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From Krystal Mok <rednaxel...@gmail.com>
Subject Re: [general] specialized JVM for Groovy
Date Sat, 04 Jun 2011 14:35:37 GMT
Hi Jochen,

What you proposed sure is technically feasible, but whether it'd happen in Harmony, that's
another story.

The three big JVMs, namely HotSpot, JRockit and J9 all perform some sort of idiom recognition
to speed up common idioms. But it's quite unlikely for them to optimize for any single language
other than Java. If any other language want to run fast on them, it'd either behave a lot
like Java, or it should rely on invokedynamic to talk to the VM. The latter should be the
recommended way to go, as time goes on, these JVMs should do very good job of optimizing dynamic
usage. The missing pieces would be things like fixnums and the like, but since Groovy's type
system is pretty close to Java's (and doesn't use fixnums like Ruby does), these shouldn't
be a problem.

The Maxine VM from Sun Labs (now Oracle Labs) would be pretty nice if you're experimenting
ideas. I'd recommend a presentation "Leveraging Meta-Circularity in the Maxine VM" from JVM
Language Summit 2008 (http://www.wiki.jvmlangsummit.com/pdf/12_Mathiske_max.pdf), page 28.
I'm sure Charles Nutter wanted to try making a specialized version of Maxine VM for JRuby,
maybe he can share his ideas on this.

Ah, I just saw your reply on Maxine and GPL...no wonder you're looking into Harmony.
With that, other options might include Jikes RVM and MRP (http://mrp.codehaus.org/), both
of which are EPL-1.0 licensed.

Kris Mok

On 2011-6-4, at 21:28, Jochen Theodorou <blackdrag@gmx.org> wrote:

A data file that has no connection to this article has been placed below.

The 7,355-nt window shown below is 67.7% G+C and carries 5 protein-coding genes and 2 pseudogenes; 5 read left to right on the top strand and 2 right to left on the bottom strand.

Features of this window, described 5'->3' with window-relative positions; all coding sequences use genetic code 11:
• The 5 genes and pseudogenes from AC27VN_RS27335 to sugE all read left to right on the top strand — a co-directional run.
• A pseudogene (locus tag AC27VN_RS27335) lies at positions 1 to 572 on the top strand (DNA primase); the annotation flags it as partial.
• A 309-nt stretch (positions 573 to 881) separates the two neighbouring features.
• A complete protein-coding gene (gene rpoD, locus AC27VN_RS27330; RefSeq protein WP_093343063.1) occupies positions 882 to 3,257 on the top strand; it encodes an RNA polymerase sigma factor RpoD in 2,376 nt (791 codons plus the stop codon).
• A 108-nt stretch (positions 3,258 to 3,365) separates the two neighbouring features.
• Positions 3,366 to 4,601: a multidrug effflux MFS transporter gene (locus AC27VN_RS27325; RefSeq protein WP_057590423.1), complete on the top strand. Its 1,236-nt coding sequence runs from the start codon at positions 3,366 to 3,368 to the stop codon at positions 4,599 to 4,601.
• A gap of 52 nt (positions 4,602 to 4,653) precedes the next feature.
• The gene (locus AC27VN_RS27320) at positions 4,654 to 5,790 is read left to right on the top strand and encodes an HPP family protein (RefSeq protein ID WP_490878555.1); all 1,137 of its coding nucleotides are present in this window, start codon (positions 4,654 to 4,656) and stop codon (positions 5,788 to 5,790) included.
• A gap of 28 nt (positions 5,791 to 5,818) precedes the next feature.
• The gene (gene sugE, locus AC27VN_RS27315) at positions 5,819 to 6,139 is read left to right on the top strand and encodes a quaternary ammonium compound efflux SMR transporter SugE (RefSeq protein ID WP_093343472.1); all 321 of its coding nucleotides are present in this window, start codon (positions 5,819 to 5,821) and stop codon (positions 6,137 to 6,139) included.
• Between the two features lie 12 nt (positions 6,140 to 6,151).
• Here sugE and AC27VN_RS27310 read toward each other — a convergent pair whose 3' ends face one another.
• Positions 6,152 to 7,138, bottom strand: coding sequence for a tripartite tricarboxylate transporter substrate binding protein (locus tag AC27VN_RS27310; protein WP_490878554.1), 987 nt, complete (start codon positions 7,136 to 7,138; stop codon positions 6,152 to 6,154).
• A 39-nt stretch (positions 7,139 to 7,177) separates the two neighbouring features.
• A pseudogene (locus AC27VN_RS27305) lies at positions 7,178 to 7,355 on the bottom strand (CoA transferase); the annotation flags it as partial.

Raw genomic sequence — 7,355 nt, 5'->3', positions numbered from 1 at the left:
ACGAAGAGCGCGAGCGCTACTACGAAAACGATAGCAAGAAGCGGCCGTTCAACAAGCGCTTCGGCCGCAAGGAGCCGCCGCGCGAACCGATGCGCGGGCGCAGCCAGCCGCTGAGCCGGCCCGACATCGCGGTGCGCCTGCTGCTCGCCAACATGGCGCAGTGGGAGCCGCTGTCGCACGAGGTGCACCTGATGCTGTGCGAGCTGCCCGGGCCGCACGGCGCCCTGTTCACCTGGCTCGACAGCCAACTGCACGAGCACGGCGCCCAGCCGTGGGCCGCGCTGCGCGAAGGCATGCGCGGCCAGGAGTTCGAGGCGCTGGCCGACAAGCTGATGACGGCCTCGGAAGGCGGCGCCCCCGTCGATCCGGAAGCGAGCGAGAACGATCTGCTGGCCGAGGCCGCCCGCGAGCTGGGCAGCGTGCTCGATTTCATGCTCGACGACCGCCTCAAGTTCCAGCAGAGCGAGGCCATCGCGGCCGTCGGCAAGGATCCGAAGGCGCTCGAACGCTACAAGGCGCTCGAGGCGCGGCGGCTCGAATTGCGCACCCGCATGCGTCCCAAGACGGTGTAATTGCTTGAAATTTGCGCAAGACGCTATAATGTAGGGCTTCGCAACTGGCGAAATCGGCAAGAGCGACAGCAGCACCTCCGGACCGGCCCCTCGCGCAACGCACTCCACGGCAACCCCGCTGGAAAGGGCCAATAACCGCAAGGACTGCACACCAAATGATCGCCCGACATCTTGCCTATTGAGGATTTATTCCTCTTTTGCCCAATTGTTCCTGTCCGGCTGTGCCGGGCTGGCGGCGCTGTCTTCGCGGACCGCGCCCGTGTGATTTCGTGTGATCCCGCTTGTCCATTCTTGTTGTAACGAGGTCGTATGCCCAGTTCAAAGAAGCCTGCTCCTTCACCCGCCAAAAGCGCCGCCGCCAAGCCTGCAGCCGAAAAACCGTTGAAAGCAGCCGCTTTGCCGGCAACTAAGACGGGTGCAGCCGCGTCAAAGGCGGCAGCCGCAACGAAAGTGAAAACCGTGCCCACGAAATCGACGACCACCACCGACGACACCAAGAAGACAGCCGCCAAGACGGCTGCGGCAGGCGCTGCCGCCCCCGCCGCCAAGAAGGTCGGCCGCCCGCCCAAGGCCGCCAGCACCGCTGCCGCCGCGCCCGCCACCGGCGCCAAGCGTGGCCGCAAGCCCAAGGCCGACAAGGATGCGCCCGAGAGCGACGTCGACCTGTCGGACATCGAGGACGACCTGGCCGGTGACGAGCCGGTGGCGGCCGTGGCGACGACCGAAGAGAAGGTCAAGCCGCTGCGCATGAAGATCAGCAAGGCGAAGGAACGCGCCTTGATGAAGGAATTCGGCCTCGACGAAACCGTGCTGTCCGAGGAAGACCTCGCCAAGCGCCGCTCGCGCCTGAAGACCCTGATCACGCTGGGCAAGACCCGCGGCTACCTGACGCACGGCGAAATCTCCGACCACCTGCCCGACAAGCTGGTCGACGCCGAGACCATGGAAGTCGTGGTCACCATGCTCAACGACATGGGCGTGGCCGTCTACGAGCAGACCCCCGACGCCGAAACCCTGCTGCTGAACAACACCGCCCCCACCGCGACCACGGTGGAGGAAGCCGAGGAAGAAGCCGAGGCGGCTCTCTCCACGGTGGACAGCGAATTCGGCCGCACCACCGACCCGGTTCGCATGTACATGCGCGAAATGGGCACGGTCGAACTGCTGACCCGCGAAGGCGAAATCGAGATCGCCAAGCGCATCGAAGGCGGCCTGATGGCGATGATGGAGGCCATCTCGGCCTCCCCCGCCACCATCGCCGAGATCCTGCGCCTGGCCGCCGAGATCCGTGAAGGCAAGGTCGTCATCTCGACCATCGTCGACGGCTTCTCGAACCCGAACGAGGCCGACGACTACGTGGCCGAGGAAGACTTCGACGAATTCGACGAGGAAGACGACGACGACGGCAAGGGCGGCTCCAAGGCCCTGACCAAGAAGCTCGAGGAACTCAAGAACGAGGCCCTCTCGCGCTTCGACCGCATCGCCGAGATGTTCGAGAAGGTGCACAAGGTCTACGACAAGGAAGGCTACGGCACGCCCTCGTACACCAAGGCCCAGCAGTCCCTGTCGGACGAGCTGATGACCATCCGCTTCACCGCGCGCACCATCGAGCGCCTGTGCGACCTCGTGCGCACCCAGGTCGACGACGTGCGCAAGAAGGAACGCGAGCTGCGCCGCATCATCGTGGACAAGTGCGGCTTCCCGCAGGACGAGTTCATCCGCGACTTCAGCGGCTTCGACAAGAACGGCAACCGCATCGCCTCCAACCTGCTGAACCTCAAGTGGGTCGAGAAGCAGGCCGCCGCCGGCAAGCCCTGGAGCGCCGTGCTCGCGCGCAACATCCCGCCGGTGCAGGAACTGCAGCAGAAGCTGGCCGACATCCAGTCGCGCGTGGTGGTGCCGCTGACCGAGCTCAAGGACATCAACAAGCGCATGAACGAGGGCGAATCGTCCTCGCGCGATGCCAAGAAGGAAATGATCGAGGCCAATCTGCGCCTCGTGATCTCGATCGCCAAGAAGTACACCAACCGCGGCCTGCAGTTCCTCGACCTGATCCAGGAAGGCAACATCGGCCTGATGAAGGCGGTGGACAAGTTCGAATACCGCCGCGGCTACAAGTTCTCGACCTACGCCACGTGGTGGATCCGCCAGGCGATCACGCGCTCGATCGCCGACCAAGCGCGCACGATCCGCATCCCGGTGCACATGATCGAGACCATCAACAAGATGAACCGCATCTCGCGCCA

> Hi all,
> I noticed that there is recently not much going on in harmony, but I hope there are still
enough people to react to this mail.
> As one implementing a dynamic language for the JVM, namely Groovy, I continuously have
to fight the JVM in so many terms, that I am wondering if it would not be an idea to extend
an existing JVM to make things fast. For this I was thinking of an basically running implementation
in Java, but with special recognition by for example the JIT, to remove some of the heavy
stones in the pathway. This is for example the meta class system, invoking methods in general,
hopefully to be able to collapse some code paths and maybe do some checks internally faster
than what we have now.
> Of course with invokedynamic JSR292 we would get maybe many of these things, but there
will be still problems, only a bit less.
> So I was wondering if Harmony would be a good starting point for this kind of approach.
I would like to hear some opinions of the developers if you care.
> bye Jochen
> -- 
> Jochen "blackdrag" Theodorou
> The Groovy Project Tech Lead
> http://blackdragsview.blogspot.com/
> For Groovy programming sources visit http://groovy.codehaus.org

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